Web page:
Alexandre Batista

Coronavirus and Climate Change

Bullet points:

- The outbreak of the COVID-19 (coronavirus) will require companies to embrace home office, at least temporarily. With the new working model, GHG emissions from urban mobility will be significantly reduced.

 

- At the height of the crisis, in February, China reduced its emissions by 25%.

 

- In times of economic emergency, resources for the environmental area are the most vulnerable to budget cuts, which can endanger the goals of the Paris Agreement.

 

- The high engagement of governments in the fight against the coronavirus makes it clearer that the ability to overcome the climate crisis depends more on political mobilization rather than governmental capacity.

 

In order to prevent the exponential explosion of cases of COVID-19 contamination, so that health systems are not overburdened and are able to properly treat the groups at greatest risk, several governments have implemented measures to prevent agglomerations. Under quarantine or a temporary ban on non-essential establishments, the global community is forced to maintain its activities, if possible, remotely.

 

It is not difficult to predict that, in the coming weeks, investments will be made by companies and organizations to make the home office viable on a large scale, as well as webinars instead of face-to-face encounters. Organizations that do not yet use these options commonly don't do it for a general concern of productivity loss of their employees. This forced test will guide rational executive decisions in this regard.

If such an experience turns out to be positive, the model will possibly be widely implemented continuously, reducing the emission of greenhouse gases (GHG) related to urban mobility. China, the first epicenter of the crisis and leader in annual emissions since 2005, reduced its emissions by at least 25% in February, the peak of the outbreak, at the cost of a strong economic impact.

 

The global crisis that arises as an outcome of the pandemic will remove from circulation a considerable part of the capital previously available for investments. These amounts have been increasingly directed towards energy projects, either for renewable sources or for greater efficiency. The scarcity of these resources, coupled with the drop in oil prices, is likely to slow the urgent energy transition to a clean matrix.

 

As aligned in 2015 in Paris, the committed nations are expected to present in 2020 a review of their NDCs by the years of 2030 and 2050. With all the focus and discussions focused on the virus, it is likely that civil society will promote less pressure on their representatives regarding the climate topic, which could result in the new commitments being far below what they could be in a standard scenario. The probable one-off reduction in GHG emissions due to the economic effects of COVID-19, which are expected to rise again after the peak of the crisis, may serve as a pretext for the parties to engage even less.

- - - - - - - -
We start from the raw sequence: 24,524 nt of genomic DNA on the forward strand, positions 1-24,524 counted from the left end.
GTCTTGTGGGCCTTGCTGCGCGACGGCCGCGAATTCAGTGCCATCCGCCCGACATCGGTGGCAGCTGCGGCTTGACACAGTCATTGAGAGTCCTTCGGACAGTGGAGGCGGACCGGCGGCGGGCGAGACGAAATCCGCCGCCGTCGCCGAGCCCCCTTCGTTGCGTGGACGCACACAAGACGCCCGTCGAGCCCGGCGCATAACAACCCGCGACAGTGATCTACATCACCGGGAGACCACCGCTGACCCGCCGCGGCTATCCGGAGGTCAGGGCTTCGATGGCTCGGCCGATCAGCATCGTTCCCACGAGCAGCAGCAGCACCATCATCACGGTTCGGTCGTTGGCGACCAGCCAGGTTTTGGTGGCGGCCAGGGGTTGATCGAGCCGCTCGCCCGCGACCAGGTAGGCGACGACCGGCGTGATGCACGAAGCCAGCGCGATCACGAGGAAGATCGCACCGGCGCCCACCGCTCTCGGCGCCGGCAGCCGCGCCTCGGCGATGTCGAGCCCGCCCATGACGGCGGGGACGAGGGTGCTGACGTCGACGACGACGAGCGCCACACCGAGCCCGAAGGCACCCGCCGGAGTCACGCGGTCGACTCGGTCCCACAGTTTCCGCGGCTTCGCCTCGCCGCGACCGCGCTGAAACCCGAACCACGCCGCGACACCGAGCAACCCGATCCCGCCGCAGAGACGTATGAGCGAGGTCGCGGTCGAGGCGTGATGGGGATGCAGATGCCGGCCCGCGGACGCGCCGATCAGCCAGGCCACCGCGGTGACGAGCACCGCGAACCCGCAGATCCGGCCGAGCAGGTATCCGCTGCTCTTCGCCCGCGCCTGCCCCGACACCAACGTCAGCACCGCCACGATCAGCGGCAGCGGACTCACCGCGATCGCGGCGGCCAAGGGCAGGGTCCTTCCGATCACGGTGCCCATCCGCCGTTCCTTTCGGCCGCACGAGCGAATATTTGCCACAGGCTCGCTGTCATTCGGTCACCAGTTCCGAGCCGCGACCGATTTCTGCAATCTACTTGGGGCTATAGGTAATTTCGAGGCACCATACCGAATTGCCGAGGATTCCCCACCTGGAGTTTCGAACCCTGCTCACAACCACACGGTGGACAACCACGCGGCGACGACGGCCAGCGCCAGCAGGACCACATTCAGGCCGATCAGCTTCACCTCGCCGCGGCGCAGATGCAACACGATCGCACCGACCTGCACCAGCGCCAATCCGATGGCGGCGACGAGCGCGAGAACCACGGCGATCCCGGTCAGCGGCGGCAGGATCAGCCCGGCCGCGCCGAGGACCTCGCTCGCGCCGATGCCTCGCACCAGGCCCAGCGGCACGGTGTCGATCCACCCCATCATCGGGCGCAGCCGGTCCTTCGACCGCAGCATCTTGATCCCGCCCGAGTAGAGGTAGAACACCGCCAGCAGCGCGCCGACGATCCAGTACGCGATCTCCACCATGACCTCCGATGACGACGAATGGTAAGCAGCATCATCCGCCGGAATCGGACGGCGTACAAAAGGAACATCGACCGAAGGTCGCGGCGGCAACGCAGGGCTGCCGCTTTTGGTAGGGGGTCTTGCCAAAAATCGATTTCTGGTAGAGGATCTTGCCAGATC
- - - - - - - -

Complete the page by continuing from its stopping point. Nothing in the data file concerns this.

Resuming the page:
It is essential to remember that, in the context of economic distress, governments face fiscal struggle. Public managers who opt for austerity measures tend to severely cut fundings from environmental programs, generally considering that the political impact of this containment is less than that of other options (está correto).

 

However, few have in mind that the effects of climate change, aggravated by such cuts, will be felt even harder by the economy, causing long and constant cycles of recessions and depressions, in addition to other socioeconomic impacts. Various surveys show that as long as the Earth continues to warm, there will be an increase in the appearance and intensity of diseases. Covid-19 may be just a preview of the future.

 

No one was able to predict the outbreak, but the causes and impacts of climate change have been known for more than 30 years. Different governments are acting vigorously to avoid the worst circumstances of the coronavirus. Hence, it has become clear that the slow reaction to the climate crisis is not about capacity, it is about political motivation. So, will there be general mobilization to reverse this scenario?

 

*By: Alexandre Batista

CBC Project Coordinator

Ph.D. graduate in Environmental Policies - UFRJ

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